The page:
Unexpectedly nice case of auto return type

Jonathan M Davis newsgroup.d at jmdavisprog.com
Tue Dec 3 13:45:06 UTC 2019

On Tuesday, December 3, 2019 3:23:20 AM MST Basile B. via Digitalmars-d-
learn wrote:
> On Tuesday, 3 December 2019 at 10:19:02 UTC, Jonathan M Davis
> wrote:
> > On Tuesday, December 3, 2019 3:03:22 AM MST Basile B. via
> >
> > Digitalmars-d- learn wrote:
> >> [...]
> >
> > There isn't much point in giving the type of null an explicit
> > name given that it doesn't come up very often, and typeof(null)
> > is quite explicit about what the type is. Also, anyone doing
> > much generic programming in D is going to be well versed in
> > typeof. They might not know about typeof(null) explicitly, but
> > they should recognize what it means when they see it, and if
> > someone were trying to get the type of null, it would be the
> > obvious thing to try anyway. And typeof(null) isn't even the
> > prime case where typeof gets used on something other than an
> > object. From what I've seen, typeof(return) gets used far more.
> >
> > [...]
> you're right but I see two cases:
> - transpiling
> - header generation

I don't see why either of those would be a problem. For a transpiler,
typeof(null) and an explicit type name for typeof(null) would be the same
thing, and it would have to be translated to something that would work in
the other language either way. As for header generation, do you mean .di
files? They'd just use typeof(null) explicitly, whereas if you're talking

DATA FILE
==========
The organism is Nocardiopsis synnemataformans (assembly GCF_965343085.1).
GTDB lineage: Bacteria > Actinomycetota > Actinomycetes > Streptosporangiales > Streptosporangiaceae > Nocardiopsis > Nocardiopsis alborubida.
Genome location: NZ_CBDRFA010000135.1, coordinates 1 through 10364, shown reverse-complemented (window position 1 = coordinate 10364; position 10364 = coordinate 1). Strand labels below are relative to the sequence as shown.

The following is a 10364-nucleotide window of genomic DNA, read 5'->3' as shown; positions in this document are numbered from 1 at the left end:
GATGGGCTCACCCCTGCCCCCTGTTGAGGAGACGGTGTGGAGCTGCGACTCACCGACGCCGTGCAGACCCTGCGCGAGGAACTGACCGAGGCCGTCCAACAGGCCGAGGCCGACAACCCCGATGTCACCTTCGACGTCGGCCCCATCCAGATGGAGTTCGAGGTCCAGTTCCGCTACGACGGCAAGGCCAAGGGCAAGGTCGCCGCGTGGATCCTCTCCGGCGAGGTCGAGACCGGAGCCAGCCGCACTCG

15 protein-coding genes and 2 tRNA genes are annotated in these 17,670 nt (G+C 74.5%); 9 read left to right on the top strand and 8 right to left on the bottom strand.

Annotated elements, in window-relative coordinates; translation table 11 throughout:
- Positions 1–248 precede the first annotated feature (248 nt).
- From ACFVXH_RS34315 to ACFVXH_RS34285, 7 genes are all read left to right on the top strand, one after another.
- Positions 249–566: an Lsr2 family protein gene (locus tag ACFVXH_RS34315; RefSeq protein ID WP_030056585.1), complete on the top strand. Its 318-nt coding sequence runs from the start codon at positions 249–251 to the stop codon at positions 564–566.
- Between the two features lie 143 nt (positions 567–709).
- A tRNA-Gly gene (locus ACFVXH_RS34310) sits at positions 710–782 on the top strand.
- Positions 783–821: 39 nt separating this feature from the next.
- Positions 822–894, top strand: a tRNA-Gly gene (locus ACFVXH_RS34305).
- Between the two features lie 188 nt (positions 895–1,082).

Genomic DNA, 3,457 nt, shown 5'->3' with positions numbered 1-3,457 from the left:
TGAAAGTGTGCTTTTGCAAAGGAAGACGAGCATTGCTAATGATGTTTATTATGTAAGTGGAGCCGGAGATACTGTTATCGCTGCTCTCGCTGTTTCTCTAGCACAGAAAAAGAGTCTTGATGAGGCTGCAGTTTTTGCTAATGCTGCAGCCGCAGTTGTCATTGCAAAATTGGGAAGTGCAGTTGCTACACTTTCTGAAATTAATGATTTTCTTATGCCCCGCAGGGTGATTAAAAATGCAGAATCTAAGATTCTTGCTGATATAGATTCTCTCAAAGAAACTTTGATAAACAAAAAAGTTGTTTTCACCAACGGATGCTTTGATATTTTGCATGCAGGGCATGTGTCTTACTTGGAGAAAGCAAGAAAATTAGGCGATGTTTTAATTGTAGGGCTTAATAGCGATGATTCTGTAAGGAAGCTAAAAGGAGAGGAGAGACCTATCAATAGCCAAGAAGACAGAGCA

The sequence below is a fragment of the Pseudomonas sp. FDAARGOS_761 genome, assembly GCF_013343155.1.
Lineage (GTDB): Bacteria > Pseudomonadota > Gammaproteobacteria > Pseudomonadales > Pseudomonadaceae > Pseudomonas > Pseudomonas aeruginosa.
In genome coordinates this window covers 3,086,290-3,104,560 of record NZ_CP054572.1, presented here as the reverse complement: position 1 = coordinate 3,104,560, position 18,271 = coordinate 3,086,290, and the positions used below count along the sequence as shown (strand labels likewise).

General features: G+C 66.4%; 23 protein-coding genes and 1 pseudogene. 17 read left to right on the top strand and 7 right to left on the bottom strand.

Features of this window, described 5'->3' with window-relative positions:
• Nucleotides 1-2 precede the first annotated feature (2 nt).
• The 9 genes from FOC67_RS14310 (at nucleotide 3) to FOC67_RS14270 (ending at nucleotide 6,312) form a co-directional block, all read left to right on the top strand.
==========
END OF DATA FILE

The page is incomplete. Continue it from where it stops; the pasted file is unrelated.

about something like having extern(C) functions in D and declaring a
corresponding .h file, typeof(null) wouldn't work anyway, because there is
no equivalent in C. In either case, whether you represent the type as
typeof(null) or by an explicit name in the D source code is irrelevant. It
would mean the same thing regardless. Having an explicit name wouldn't
really be any different from declaring an alias like

alias TypeOfNull = typeof(null);

The type is the same either way and would be treated the same by the
compiler or by any tool that needed to translate it to another language.
It's what the type is that matters, not how its represented in the D source
code. The only real difference would be what the programmer would see when
interacting with the D source code. It would be like arguing over whether
the root class object should be called Object or Root. It would be the same
thing either way, just with a different name.

- Jonathan M Davis

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